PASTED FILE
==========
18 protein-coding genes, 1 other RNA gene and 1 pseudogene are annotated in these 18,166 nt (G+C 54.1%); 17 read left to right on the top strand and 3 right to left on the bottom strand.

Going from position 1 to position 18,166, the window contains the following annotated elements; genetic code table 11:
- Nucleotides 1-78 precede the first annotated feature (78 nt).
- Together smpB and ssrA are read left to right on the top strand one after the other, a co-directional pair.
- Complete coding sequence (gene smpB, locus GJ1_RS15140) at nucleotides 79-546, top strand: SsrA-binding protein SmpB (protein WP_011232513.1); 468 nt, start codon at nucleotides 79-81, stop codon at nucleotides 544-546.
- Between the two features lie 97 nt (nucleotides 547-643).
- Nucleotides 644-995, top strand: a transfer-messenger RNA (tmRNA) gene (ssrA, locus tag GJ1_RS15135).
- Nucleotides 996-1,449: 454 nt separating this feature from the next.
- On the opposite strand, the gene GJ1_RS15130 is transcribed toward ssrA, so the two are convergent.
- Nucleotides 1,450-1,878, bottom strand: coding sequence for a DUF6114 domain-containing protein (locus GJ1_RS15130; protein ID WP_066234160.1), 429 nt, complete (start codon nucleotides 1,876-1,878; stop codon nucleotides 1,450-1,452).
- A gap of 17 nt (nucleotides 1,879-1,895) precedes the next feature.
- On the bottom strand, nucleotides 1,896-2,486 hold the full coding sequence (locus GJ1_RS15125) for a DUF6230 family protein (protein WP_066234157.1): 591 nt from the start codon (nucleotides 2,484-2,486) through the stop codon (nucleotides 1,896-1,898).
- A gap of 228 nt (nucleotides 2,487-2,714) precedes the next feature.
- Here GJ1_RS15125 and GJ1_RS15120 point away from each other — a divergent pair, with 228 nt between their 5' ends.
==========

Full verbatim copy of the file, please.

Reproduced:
18 protein-coding genes, 1 other RNA gene and 1 pseudogene are annotated in these 18,166 nt (G+C 54.1%); 17 read left to right on the top strand and 3 right to left on the bottom strand.

Going from position 1 to position 18,166, the window contains the following annotated elements; genetic code table 11:
- Nucleotides 1-78 precede the first annotated feature (78 nt).
- Together smpB and ssrA are read left to right on the top strand one after the other, a co-directional pair.
- Complete coding sequence (gene smpB, locus GJ1_RS15140) at nucleotides 79-546, top strand: SsrA-binding protein SmpB (protein WP_011232513.1); 468 nt, start codon at nucleotides 79-81, stop codon at nucleotides 544-546.
- Between the two features lie 97 nt (nucleotides 547-643).
- Nucleotides 644-995, top strand: a transfer-messenger RNA (tmRNA) gene (ssrA, locus tag GJ1_RS15135).
- Nucleotides 996-1,449: 454 nt separating this feature from the next.
- On the opposite strand, the gene GJ1_RS15130 is transcribed toward ssrA, so the two are convergent.
- Nucleotides 1,450-1,878, bottom strand: coding sequence for a DUF6114 domain-containing protein (locus GJ1_RS15130; protein ID WP_066234160.1), 429 nt, complete (start codon nucleotides 1,876-1,878; stop codon nucleotides 1,450-1,452).
- A gap of 17 nt (nucleotides 1,879-1,895) precedes the next feature.
- On the bottom strand, nucleotides 1,896-2,486 hold the full coding sequence (locus GJ1_RS15125) for a DUF6230 family protein (protein WP_066234157.1): 591 nt from the start codon (nucleotides 2,484-2,486) through the stop codon (nucleotides 1,896-1,898).
- A gap of 228 nt (nucleotides 2,487-2,714) precedes the next feature.
- Here GJ1_RS15125 and GJ1_RS15120 point away from each other — a divergent pair, with 228 nt between their 5' ends.